Hampshire Hospitals NHS Foundation Trust (HHFT) has teamed up with Lucida Medical for a major study into the use of artificial intelligence (AI) to identify prostate cancer.

The multi-centre research project is the first retrospective study in the UK to look into the use of AI’s ability to identify prostate cancer and will use real-world data from hospitals.

The PAIR-1 study will collect data from 2,100 de-identified patients diagnosed with the cancer across seven different centres. Patient care won’t be impacted, but it is hoped the study will help improve the screening process for diagnosis in the future, helping deliver earlier detection and improving treatment options and patient outcomes.

Lucida Medical’s Pi technology, which uses radiogenomics, machine learning and image processing in order to analyse MRI scans, will be used as part of the study. Previous results from the company have found that it can help automate labour-intensive tasks such as marking out lesions and help prevent unnecessary biopsies.

The study will involve the software being tested with the same types of patients, scanners and hospitals that would be used in clinical use. AI performance can vary between hospitals and equipment and the research project will look to prove the software’s accuracy in a range of settings in a bid to gain NHS adoption.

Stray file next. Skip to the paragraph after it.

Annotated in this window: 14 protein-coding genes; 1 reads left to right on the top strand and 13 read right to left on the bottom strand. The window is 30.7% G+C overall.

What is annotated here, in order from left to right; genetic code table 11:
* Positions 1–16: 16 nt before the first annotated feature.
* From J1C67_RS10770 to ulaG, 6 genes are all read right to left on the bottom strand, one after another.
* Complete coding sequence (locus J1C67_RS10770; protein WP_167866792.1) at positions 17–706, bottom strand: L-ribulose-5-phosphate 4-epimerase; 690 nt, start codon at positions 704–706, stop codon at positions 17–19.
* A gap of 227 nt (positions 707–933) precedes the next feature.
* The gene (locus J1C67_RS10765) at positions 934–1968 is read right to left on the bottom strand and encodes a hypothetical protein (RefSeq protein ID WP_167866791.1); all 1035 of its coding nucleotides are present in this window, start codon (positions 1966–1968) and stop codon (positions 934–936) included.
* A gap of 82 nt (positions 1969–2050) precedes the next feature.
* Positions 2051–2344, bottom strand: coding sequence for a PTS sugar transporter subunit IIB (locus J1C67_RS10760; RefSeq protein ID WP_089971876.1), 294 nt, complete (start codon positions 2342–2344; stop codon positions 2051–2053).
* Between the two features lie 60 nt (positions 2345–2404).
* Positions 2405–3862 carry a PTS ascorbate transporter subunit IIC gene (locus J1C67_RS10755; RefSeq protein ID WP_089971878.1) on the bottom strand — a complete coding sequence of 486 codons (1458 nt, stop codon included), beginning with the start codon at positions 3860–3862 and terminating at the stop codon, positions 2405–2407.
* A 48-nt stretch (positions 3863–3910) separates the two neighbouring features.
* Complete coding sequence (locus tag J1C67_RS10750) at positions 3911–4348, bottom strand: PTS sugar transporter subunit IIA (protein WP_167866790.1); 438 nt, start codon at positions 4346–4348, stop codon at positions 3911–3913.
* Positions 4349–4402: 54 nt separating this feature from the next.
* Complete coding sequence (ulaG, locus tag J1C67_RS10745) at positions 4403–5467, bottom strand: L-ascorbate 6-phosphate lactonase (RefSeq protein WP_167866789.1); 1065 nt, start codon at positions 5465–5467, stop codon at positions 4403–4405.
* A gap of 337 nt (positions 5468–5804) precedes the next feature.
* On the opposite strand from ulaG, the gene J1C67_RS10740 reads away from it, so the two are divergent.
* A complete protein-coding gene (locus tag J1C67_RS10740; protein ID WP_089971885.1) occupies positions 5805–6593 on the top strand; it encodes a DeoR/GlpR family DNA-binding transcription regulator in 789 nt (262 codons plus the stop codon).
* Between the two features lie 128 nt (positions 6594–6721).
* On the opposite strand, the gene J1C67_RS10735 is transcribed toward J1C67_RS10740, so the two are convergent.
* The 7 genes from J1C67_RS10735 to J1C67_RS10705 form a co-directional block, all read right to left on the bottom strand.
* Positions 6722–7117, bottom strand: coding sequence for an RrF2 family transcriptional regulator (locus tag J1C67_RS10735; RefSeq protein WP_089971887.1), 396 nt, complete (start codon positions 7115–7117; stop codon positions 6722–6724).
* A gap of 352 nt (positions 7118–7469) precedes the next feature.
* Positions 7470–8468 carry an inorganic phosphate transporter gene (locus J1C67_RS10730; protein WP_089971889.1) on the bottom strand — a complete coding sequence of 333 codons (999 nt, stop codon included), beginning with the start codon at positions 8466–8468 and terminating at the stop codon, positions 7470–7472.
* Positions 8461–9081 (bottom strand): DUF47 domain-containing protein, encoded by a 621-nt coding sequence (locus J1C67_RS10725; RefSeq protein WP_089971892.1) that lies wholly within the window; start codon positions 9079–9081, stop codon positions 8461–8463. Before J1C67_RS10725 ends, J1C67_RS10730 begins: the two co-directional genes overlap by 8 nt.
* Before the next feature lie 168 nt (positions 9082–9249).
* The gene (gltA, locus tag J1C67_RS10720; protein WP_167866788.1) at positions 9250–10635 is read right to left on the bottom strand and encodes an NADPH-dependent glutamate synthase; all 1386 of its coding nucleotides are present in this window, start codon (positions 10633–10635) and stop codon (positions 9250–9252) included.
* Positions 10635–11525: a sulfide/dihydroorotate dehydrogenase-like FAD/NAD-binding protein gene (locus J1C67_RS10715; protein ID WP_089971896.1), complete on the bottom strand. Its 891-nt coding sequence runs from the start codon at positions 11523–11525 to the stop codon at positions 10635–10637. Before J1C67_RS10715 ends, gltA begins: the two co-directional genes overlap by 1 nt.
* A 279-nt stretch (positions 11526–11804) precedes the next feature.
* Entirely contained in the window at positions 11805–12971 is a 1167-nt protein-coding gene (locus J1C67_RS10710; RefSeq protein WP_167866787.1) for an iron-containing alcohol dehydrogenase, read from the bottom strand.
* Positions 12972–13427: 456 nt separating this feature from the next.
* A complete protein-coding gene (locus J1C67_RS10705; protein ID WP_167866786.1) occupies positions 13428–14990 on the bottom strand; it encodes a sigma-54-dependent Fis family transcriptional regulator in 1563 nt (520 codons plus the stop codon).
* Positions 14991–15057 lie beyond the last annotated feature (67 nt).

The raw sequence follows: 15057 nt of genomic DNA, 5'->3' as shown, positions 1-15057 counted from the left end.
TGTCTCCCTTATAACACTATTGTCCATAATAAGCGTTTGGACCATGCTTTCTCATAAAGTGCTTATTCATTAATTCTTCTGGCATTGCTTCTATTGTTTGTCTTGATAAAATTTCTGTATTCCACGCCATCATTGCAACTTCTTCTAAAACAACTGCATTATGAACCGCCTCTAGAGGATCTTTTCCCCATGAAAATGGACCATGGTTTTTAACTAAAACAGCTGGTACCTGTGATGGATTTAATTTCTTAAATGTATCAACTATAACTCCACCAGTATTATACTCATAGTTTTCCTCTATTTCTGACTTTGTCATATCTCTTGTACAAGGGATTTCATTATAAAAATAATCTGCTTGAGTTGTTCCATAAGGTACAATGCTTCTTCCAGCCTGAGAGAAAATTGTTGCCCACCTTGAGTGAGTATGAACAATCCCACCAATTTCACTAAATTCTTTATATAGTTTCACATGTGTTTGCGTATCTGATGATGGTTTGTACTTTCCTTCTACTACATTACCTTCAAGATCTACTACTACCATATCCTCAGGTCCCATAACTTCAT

Dr Aarti Shah, consultant radiologist at HHFT and chief investigator for the PAIR-1 study, said: “Reviewing prostate MRI requires experience and expertise to ensure that the right patients have a biopsy as well as to help target biopsies to maximise the chances of finding significant cancers. AI has exciting potential to enhance the processes of screening and treating patients, and this study will provide strong evidence on its performance.”

AI is increasingly being investigated for its ability to deliver accurate, consistent results with diagnosis and treatment. The QMIN-MC trial is using AI to help diagnose and treat Alzheimer’s disease, while University Hospitals Plymouth NHS Trust is testing Brainomix AI software to interpret scans of stroke patients.

Professor Evis Sala, Lucida Medical co-founder and chief medical officer, added: “Now Pi has CE marking, clinical studies such as this are crucial to demonstrate the performance of the system in real-world clinical use. HHFT has brought together a group of trusts representative of the wide range of settings across the NHS, from major teaching centres to district general hospitals.”